A simple way of answering "What is global warming?" is - the observed increase in the average temperature of earth’s atmosphere and oceans over the last few centuries and its predicted continuation in the future without preventive measures. It has observed that earth’s average temperature has risen about 0.8 degree centigrade (1.4 degree Fahrenheit) since the late 19th century (Refer to the Global Land-Ocean Temperature Index graph)
Source: Nasa -GISS
that, as the Earth moved out of ice ages over the past million years, the
global temperature rose a total of 4 to 7 degree centigrade over about 5,000 years. In the
past century alone, the temperature has climbed 0.7 degree centigrade, roughly
ten times faster than the average rate of ice-age-recovery warming (Source: NASA).
Majority of the scientist and scientific bodies of the world agree to the fact that global warming has resulted due to enhanced greenhouse gas effects, mainly caused by human activities such as fossil fuel burning for energy, industrial processes, transportations and deforestations. Scientific models predict that, if the usage of fossil fuel and green house gas generation continue following the current trend, the average surface temperature of earth can rise between 2 to 6 degree centigrade by the end of 21st century.
Global warming has far greater impact on overall earth’s ecosystem and environment than just increase in the surface temperature. Melting ice caps and glaciers, increased typhoon and tidal waves, modified rain fall patterns, draughts and longer growing seasons are few such phenomena resulted from global warming. Weather isn’t the only thing that gets impacted by global warming. Rising sea levels is another alarming cause that will erode coasts and will cause more frequent coastal flooding. If global warming continues it is expected that some of the island nations will be disappeared. The problem is serious because up to 10 percent of the world’s population lives in such vulnerable areas less than 10 meters above sea level (Source: NASA). People living on the low laying coastal areas will get the hardest hit. In addition, as tropical temperature zones expand, spread of some infectious diseases like malaria will also increase.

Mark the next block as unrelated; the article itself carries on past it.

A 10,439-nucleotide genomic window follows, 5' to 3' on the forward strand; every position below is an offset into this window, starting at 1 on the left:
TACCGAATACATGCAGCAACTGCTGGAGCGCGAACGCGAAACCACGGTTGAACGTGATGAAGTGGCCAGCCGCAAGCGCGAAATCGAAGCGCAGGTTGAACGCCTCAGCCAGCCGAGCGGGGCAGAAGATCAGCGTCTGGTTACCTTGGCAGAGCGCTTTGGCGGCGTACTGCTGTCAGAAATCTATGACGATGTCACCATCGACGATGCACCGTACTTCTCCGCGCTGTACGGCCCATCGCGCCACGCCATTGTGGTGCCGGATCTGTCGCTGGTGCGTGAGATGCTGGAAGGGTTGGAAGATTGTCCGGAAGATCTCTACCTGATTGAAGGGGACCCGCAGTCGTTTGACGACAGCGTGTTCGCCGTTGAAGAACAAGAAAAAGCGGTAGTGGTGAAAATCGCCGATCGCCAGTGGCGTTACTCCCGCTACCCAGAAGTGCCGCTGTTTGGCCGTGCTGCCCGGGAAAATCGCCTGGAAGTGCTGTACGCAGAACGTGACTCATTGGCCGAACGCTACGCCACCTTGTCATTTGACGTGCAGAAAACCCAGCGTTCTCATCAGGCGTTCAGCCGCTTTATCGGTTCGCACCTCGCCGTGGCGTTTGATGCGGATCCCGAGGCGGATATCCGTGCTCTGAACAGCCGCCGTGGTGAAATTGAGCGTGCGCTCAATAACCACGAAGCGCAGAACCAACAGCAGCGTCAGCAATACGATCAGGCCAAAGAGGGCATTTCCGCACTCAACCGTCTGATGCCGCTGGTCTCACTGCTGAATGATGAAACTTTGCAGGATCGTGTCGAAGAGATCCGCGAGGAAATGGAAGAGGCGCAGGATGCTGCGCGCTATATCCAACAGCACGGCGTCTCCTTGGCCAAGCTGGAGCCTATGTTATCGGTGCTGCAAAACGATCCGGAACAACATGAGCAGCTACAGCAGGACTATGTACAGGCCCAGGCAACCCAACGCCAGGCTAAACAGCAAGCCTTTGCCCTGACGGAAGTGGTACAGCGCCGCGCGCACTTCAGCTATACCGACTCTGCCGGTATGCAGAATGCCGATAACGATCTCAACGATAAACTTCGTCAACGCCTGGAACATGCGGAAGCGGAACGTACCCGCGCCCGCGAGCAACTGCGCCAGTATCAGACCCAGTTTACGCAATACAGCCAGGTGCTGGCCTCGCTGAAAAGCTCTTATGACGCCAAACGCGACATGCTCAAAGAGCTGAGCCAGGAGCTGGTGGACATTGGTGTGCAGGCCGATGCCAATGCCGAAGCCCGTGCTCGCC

In general, global
warming is affecting and will continue to affect our life and ecosystem on earth
in many ways. But we can control the extent of these impacts by slowing down
our fossil fuel burning and green house gas emissions. So the future of global
warming and its impacts on our life will depend on the choices we make now.
Learn More on Global warming with this National Geographic Video
(source: Global Warming 101 by National Geographic):
Click here to learn more on "What is Global Warming?"
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